Published at Sunday, March 31st, 2019 - 04:53:33 AM. Home Decoration. By Adal Meier.
Point out top brands. It pays to learn whats considered the industrys crème de la crème by studying websites, reading design magazines, and visiting top kitchen showrooms. “Then, drop names in marketing materials and with buyers,” says Mallios. A few products that regularly rate five-star cachet for bold creativity or artisanal craftsmanship include Bertozzi and Smeg ranges, Waterworks and Ann Sachs tiles, Flavor Paper wallpaper, Farrow & Ball and Benjamin Moore paint palettes, and Elegance in Hardware pulls and knobs. “Even if some buyers dont recognize the name, citing them gives the impression, ‘Oh, this must be special. I should Google and check it out,” Barnett says. Double down on the bold. Designers and stagers have a grab bag of tricks to tone down bold choices and attract a wider buyer pool tailored for specific situations and features. But heres one you might not have considered: Instead of trying to make a colorful range disappear, Pogonitz repeats its hue on walls or in artwork. “Any color becomes a neutral when used elsewhere in a room rather than remaining the focal point that pops,” she says. If the boldness is in a floor pattern, she takes one of its colors and repeats it in a solid on walls or counters for a unifying effect.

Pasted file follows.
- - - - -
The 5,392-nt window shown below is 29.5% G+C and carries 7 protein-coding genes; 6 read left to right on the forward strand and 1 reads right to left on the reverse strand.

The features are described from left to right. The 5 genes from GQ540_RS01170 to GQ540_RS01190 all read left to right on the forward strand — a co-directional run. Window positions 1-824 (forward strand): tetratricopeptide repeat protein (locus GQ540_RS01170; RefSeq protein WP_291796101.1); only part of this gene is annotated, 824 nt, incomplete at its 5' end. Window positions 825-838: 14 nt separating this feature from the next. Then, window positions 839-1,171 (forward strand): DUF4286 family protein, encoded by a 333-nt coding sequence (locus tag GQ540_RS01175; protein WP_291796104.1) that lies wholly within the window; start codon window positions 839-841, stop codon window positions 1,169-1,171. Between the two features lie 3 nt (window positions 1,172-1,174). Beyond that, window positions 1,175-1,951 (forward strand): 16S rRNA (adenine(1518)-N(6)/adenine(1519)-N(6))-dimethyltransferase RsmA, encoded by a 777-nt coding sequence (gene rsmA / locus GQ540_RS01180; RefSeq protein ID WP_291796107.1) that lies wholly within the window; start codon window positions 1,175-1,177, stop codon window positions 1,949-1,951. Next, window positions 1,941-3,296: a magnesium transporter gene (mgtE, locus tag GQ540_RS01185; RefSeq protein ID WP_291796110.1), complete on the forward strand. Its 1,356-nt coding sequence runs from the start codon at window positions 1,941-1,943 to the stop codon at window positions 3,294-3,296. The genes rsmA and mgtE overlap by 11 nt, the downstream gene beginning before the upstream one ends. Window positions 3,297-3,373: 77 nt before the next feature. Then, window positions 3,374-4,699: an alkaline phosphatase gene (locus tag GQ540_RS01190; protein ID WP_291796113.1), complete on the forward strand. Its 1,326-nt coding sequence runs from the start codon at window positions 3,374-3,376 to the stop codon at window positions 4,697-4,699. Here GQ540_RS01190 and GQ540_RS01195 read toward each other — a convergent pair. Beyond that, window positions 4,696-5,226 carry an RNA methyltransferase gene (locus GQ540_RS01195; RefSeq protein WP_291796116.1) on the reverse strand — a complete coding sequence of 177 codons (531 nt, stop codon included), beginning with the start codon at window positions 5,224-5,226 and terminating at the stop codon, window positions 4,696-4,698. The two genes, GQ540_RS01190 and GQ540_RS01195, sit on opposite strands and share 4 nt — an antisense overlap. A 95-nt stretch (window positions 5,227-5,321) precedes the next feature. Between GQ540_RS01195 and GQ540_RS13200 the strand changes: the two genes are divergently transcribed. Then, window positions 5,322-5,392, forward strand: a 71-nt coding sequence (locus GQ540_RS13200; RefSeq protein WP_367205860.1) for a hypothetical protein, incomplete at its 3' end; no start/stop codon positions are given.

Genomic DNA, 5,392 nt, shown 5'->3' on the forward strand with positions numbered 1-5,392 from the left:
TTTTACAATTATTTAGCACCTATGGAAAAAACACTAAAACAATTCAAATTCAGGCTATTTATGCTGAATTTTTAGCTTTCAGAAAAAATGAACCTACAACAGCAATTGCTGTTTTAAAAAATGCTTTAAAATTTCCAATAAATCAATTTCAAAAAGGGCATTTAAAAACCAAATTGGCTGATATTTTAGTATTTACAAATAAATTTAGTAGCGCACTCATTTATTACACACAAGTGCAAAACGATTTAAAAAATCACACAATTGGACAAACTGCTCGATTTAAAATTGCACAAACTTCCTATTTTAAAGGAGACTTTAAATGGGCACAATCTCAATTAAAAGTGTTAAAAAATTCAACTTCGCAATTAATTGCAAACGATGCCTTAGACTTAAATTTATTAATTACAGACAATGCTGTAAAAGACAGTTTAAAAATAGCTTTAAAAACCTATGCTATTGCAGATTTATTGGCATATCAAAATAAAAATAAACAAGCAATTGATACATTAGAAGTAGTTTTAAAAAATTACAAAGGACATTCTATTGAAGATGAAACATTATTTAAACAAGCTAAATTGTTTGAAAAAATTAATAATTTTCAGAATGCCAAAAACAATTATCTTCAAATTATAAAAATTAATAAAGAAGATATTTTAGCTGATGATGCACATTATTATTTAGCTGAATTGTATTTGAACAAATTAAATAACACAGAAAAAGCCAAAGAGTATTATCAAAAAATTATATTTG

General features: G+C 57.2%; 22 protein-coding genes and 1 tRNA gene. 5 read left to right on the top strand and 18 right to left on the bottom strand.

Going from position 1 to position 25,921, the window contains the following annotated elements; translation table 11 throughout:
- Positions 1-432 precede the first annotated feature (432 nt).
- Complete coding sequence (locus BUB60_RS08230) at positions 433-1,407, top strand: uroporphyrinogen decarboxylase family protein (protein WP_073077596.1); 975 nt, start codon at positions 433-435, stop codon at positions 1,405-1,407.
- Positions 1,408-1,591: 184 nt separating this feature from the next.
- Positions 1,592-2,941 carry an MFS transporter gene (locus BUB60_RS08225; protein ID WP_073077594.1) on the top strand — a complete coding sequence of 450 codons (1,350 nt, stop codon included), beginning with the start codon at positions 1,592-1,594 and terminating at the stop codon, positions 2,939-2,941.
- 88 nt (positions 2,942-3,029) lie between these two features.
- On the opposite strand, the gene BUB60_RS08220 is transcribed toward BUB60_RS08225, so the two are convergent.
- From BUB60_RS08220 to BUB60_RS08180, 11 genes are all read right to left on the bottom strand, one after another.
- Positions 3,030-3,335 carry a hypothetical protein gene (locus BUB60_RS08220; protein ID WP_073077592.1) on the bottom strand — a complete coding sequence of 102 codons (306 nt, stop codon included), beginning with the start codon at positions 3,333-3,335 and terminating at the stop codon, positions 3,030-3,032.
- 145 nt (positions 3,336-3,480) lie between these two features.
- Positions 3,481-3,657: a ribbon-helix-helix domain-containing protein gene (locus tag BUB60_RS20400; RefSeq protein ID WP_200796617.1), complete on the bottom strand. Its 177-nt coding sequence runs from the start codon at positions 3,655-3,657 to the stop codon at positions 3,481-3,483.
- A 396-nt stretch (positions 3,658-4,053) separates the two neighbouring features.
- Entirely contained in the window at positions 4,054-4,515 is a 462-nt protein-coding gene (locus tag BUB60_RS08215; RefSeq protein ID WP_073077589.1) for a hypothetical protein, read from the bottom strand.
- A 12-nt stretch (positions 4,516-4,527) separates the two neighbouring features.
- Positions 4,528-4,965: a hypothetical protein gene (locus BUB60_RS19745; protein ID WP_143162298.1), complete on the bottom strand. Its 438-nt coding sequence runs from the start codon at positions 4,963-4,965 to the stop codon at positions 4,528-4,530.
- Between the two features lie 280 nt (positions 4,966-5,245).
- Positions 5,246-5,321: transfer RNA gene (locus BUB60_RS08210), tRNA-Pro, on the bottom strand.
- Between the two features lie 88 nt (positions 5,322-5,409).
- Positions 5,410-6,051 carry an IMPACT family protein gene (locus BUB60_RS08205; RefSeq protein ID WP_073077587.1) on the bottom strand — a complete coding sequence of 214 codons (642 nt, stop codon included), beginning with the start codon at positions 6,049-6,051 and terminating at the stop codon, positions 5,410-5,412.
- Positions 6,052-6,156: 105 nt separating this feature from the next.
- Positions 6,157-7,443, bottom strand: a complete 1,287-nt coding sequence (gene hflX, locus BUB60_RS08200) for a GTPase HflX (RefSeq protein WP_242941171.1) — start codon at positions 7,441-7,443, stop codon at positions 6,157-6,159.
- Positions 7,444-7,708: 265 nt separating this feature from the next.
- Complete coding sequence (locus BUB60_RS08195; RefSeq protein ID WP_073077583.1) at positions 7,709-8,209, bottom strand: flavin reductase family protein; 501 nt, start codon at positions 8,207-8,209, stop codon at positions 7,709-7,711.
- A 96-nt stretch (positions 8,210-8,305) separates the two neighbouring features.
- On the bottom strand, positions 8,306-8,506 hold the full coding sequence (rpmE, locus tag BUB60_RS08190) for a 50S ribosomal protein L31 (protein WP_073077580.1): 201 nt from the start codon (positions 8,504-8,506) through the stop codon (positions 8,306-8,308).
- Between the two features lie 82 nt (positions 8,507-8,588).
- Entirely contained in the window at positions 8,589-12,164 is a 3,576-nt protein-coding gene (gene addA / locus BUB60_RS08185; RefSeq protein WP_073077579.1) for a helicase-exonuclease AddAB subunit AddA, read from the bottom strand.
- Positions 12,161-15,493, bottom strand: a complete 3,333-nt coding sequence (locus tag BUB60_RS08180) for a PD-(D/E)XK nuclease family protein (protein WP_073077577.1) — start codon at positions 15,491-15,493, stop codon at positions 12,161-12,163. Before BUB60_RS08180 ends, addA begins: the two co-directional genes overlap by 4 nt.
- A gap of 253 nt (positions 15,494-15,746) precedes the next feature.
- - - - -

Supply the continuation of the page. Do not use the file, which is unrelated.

Outdoor living can add enormous joy to homeowners lives, expand usable square footage, and provide a boost when marketing a house for resale. But with more and more Americans focused on wellness, a new gardening niche is emerging. Of course, the idea of a therapeutic garden offering refuge after an illness or trauma—or space to meditate, destress, and connect with ones spiritual self—is hardly new. During the Middle Ages, monastery hospitals developed therapy gardens, and for centuries Japanese people have been using Zen rock gardens as sacred places to perform their daily rituals. In the last few decades, hospitals, memory-care centers, and cancer clinics have taken the lead in constructing gardens that incorporate different features to serve patients specific needs, says landscape architect Jack Carman, founder and president of Design for Generations in Medford, N.J. Owners of businesses outside the health care industry concerned about workplace stress soon followed suit. Jarrod Baumann, CEO of Zeterre Landscape Architecture in San Francisco, has designed many on-site gardens where employees at high-tech companies can unwind.
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